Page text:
A pediatric allergist I know recently attended the Food Allergy Bloggers Conference (FABlogcon) and one of his take aways is that the medical community has a lot that they can learn from the allergy community, this is not just a one way street.
I love that.
I agree so wholeheartedly that the medical field has an invaluable pool of knowledge about how to manage allergies, but I love hearing that perhaps the knowledge could flow two ways. I think that as a community we spend many hours educating ourselves on how to keep our allergic children, family members, and our selves safe. We know the practical applications of living with allergy that can elude those who don't live with it.
And? Sometimes, for those of us on the public side of allergy, who chose to be advocates and educators, we have more well rounded knowledge. We read studies as they are published, we read journal articles, we stay abreast of emerging knowledge in the allergy field. The medical community is often abreast of this part of the knowledge. We also know what new products are being launched, where the allergy friendly bakeries are, how to substitute recipe ingredients, and the latest word on 504 accommodations, and how to survive the holidays. Keeping our family alive and healthy is very much our field, so we learn a lot about the whole picture, the practical application and the theory.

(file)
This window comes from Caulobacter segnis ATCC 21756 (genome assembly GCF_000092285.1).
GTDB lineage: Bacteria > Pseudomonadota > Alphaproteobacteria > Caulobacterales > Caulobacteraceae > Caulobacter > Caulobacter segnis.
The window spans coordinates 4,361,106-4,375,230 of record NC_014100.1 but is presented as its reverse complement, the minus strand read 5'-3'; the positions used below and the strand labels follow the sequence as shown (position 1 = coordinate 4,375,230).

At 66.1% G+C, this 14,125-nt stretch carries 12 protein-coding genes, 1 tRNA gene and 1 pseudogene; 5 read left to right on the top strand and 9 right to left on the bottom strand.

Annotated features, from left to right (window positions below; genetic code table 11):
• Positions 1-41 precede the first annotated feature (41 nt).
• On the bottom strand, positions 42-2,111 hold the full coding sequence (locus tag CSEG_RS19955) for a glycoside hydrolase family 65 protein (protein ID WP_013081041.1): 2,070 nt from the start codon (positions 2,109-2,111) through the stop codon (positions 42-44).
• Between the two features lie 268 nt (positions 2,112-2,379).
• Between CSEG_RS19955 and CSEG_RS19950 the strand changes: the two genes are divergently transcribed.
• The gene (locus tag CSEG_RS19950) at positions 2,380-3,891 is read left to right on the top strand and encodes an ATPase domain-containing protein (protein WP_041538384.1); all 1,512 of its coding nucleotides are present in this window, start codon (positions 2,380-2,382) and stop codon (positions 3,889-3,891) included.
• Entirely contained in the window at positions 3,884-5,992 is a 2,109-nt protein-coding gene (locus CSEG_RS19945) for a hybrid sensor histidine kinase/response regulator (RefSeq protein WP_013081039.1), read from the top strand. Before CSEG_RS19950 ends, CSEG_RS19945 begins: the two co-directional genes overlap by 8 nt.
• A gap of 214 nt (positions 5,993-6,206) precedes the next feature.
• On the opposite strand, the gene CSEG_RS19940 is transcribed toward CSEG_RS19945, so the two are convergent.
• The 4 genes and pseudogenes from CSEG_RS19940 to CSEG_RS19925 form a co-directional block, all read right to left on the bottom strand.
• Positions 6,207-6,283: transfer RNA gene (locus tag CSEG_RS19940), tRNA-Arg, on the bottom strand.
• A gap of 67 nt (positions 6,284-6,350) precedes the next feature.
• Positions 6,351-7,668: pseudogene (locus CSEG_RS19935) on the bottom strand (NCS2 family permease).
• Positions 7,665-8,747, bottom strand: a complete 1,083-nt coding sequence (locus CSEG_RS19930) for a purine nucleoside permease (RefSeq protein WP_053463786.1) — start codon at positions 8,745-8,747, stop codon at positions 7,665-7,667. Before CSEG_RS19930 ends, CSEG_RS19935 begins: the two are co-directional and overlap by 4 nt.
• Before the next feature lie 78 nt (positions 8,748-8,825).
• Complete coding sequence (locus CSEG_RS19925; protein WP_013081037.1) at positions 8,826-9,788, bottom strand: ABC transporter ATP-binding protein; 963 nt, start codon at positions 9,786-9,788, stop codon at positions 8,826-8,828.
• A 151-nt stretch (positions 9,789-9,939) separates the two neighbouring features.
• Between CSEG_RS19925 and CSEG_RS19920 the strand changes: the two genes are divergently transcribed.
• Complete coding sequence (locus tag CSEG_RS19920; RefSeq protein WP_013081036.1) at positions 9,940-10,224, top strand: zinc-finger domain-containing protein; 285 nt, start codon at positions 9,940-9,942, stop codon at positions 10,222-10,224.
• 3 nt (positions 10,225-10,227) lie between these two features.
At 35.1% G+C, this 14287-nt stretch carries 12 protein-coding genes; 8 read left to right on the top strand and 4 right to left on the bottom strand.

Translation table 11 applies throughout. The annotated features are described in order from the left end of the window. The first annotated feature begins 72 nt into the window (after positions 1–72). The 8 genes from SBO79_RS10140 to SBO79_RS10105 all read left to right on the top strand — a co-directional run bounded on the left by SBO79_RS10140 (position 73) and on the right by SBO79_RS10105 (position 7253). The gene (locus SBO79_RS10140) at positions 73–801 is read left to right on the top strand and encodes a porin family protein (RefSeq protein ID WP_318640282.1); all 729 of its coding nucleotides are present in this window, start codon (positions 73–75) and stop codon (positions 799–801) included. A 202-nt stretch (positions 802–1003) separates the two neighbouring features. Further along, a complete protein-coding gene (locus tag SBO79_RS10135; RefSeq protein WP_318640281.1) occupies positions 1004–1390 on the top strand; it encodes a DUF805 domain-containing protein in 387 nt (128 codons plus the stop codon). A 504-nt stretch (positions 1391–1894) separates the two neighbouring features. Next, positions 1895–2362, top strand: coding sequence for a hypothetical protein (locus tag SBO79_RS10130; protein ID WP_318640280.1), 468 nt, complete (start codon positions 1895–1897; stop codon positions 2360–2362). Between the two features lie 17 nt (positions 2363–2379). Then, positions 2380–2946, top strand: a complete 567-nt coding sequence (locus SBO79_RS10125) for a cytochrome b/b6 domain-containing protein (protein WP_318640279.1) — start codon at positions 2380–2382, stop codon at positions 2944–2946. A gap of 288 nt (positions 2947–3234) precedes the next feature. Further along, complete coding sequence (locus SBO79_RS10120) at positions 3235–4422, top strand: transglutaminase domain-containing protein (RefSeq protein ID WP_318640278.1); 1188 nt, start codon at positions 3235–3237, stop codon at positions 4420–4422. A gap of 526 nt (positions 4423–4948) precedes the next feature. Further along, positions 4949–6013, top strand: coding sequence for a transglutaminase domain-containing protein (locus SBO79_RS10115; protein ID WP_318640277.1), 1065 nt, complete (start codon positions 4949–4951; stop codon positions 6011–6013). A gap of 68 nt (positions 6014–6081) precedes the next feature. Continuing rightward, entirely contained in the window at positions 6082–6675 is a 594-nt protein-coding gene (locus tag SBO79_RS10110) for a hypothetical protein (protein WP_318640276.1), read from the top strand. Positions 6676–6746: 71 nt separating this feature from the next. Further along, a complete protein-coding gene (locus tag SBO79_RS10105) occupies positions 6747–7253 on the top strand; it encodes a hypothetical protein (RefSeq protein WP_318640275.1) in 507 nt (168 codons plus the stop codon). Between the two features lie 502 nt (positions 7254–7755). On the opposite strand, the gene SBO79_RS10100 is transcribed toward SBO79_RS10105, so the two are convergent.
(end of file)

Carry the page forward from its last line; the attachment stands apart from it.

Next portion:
I would love to see a stronger community form. I would love to see allergists that are more involved in the local conversations. I know that personally I have not had great success getting past the gatekeepers (the secretaries and office managers) to get to the doctors and invite them to be a greater part of the conversation. We invite every allergist every year to be part of our Walk for Food Allergy, so that they can join the community and not only be seen, but SEE. What it looks like to come together as a community and be surrounded by people who understand. How it feels to find that support and grow connections. The community turns out and revels in finding a whole population of locals who "get it".
The medical community is missing out on being part of this conversation, part of this community. We can support each other in so many ways, and the conversation is just beginning.
How do you include the medical professionals in your community in the conversation?